This post was reblogged from The U.S. Fish and Wildlife Service (USFWS) blog on Medium. The Groundwork Denver Green Teams spend their summer embodying environmental stewardship through their work, visiting public lands to do service work, all while exploring nature. The camping trip at Buffalo Creek in the Pike National Forest concluded a day of doing trail maintenance with COMBA, the Colorado Mountain Biking Association. The U.S. Fish and Wildlife Service participated and engaged with students in a photovoice project during their trip. The USFWS is dedicated to the conservation, protection and enhancement of fish, wildlife and plants, and their habitats. Article by Gabrielle Roffe, U.S. Fish and Wildlife Service, Lakewood, Colorado.
“We are nature… what are we without nature? Together, regardless of race and culture and all that. I mean it’s pretty self-explanatory.” Magali Rocha, age 19, Groundwork Denver Green Team Youth Supervisor.
Urban areas that may otherwise look like concrete jungles are thriving with diversity from the standpoint of nature as well as people. It is crucial that everyone knows they have a voice, so we created a platform where people can show us how they connect to nature in urban areas and beyond.
This summer, high school students from the Denver Metro area working with Groundwork Denver (GWD) helped show us what nature means to them. Photography was the medium through which they could have the most powerful voice while crossing generational, cultural and racial barriers.
“The reason I take photos is a way to show, I want people to see what I see. I think the best way is through my photos. It’s powerful.” Magali Rocha.
Both Magali Rocha, 19, and Braylen Aldridge, 25, were students with Groundwork Denver in high school and now mentor younger students as group leaders. They are joined by another Groundwork Denver Green Team youth supervisor, Jai Phillips, 23.
Magali believes that to engage youth and connect them to nature, photography is invaluable.
“I think the best way is pictures. I know that social media plays a huge role in how a lot of teens think. I know that when I share photos, a lot of people ask me ‘Oh, where is that at?’ and ‘That’s so cool.’ I think that once my friends saw me posting cool pictures of me being outdoors, they wanted to do the same.” Magali Rocha.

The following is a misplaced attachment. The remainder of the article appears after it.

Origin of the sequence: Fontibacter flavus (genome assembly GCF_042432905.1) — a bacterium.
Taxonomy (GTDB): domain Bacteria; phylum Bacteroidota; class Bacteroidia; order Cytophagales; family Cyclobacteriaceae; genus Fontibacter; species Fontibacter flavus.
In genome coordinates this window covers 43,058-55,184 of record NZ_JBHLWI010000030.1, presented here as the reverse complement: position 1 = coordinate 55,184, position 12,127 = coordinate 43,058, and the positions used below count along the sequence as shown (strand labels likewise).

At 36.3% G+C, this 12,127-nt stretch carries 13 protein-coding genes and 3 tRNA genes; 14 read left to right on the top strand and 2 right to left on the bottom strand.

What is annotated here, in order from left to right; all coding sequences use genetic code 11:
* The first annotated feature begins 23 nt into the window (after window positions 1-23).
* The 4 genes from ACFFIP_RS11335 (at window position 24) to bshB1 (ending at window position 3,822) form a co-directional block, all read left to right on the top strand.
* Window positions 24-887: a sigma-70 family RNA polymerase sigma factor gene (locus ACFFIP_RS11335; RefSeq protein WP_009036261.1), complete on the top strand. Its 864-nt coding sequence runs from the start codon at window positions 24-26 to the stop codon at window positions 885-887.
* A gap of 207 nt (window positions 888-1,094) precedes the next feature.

Introducing #WeAreNature Campaign
Our #WeAreNature and #MyWild photo campaign aimed to do just that. We can learn a lot from our nation’s young adults, and here’s what they have to say.
How does nature make you feel? “Peaceful, definitely peaceful,” said Magali.
“ I just have a lot of respect for nature for how if it was uninterrupted, that it would just work perfectly, and it would benefit us too. Because we are meant to coexist with nature but every twist and turn we choose not to… I guess to be cool.” Braylen Aldridge.
Students in the Groundwork Denver Green Team program spend the summer embodying environmental stewardship on public lands through projects focused on trail maintenance, invasive species removal, historic preservation, fire mitigation, and other habitat management practices. For many, it’s their first time experiencing public lands in-person and exploring nature beyond the urban environments where they live or grew up.
Magali said that after her first time in Rocky Mountain National Park “I was hooked; I was like, I want to work here. It was my first time hiking. Just the view was beautiful.”
Yet her experiences with Groundwork have been influential beyond career exploration. “It changed my life, really,” she adds. “I got exposed to eating healthy and being active.”
While the students are hard at work, they are also taking the time to explore nature on their public lands. From smelling their first vanilla-scented Ponderosa Pine, to camping for the first time and mountain biking, the students’ eyes were wide open with enthusiasm to explore and learn.
After a long work day doing trail maintenance, students stopped along the trail to play in the creek. They took off their shoes and splashed around in the crisp, cold water.
“This is the most I’ve ever loved water before,” said one of the students.
“It’s always nice to go into the mountains so you can see the scope of it all. When you are decently high up you can see the other mountains in the background, kind of like when you go to the beach and you are actually seeing the ocean. It looks painted to me, but it still looks really cool.” Braylen Aldridge.